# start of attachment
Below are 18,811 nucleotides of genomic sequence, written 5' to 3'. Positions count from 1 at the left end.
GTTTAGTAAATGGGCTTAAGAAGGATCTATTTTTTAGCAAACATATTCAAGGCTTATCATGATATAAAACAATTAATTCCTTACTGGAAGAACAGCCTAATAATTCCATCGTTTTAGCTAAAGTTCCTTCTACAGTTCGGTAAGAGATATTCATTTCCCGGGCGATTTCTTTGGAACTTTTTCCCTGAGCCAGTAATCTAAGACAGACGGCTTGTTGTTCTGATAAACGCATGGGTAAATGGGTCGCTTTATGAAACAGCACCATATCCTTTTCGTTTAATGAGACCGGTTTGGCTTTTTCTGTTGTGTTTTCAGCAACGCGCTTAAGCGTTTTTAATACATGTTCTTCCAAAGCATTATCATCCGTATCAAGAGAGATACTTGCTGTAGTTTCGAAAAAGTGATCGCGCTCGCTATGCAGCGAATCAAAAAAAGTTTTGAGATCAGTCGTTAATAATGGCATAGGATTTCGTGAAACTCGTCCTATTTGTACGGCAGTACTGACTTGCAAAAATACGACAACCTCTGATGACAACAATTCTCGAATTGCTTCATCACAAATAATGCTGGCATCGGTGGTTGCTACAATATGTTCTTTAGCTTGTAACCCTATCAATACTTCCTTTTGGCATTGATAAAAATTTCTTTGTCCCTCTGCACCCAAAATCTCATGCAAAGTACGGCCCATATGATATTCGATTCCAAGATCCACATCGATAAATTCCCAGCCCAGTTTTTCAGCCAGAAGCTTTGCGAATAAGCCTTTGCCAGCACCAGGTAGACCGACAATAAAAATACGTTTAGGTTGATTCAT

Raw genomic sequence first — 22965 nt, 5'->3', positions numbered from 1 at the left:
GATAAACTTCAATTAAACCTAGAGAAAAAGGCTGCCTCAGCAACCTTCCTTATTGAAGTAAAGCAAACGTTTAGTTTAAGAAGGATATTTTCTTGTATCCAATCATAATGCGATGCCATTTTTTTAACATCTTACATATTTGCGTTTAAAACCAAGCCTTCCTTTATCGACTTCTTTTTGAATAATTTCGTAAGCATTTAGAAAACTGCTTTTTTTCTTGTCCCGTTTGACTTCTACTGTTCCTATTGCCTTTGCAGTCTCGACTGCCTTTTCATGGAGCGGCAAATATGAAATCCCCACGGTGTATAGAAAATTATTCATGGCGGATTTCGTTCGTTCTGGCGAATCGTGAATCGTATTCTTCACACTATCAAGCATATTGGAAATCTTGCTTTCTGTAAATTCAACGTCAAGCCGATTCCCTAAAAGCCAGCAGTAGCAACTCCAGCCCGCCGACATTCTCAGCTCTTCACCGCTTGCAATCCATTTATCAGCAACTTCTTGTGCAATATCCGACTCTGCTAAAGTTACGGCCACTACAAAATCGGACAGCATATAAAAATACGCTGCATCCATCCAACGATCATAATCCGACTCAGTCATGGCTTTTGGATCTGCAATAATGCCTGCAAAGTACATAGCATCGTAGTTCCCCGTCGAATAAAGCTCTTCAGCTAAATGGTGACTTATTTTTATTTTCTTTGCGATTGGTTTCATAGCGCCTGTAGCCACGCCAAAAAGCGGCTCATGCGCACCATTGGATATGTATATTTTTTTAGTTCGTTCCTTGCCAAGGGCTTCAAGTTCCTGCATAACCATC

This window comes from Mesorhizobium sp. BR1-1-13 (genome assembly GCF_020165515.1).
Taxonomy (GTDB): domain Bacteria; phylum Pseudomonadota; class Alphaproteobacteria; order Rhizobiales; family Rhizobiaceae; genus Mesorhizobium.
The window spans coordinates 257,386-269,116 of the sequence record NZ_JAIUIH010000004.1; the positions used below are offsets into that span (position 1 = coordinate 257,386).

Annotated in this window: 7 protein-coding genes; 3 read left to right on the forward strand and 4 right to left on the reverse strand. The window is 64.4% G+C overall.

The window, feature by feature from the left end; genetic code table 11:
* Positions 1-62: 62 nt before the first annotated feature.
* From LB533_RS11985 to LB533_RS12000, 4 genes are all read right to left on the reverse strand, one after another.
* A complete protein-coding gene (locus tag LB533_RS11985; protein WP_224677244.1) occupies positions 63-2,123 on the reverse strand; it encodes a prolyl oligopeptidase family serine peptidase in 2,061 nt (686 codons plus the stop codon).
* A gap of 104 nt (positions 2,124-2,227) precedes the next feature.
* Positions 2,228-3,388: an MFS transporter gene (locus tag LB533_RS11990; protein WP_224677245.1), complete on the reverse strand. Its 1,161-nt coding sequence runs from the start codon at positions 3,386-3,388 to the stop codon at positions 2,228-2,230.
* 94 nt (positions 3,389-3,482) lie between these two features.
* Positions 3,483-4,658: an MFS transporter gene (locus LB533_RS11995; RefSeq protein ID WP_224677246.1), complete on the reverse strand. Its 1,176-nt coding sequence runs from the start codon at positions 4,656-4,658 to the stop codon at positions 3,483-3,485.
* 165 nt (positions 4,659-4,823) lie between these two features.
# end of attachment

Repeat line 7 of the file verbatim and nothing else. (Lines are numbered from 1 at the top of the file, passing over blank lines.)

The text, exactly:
The window spans coordinates 257,386-269,116 of the sequence record NZ_JAIUIH010000004.1; the positions used below are offsets into that span (position 1 = coordinate 257,386).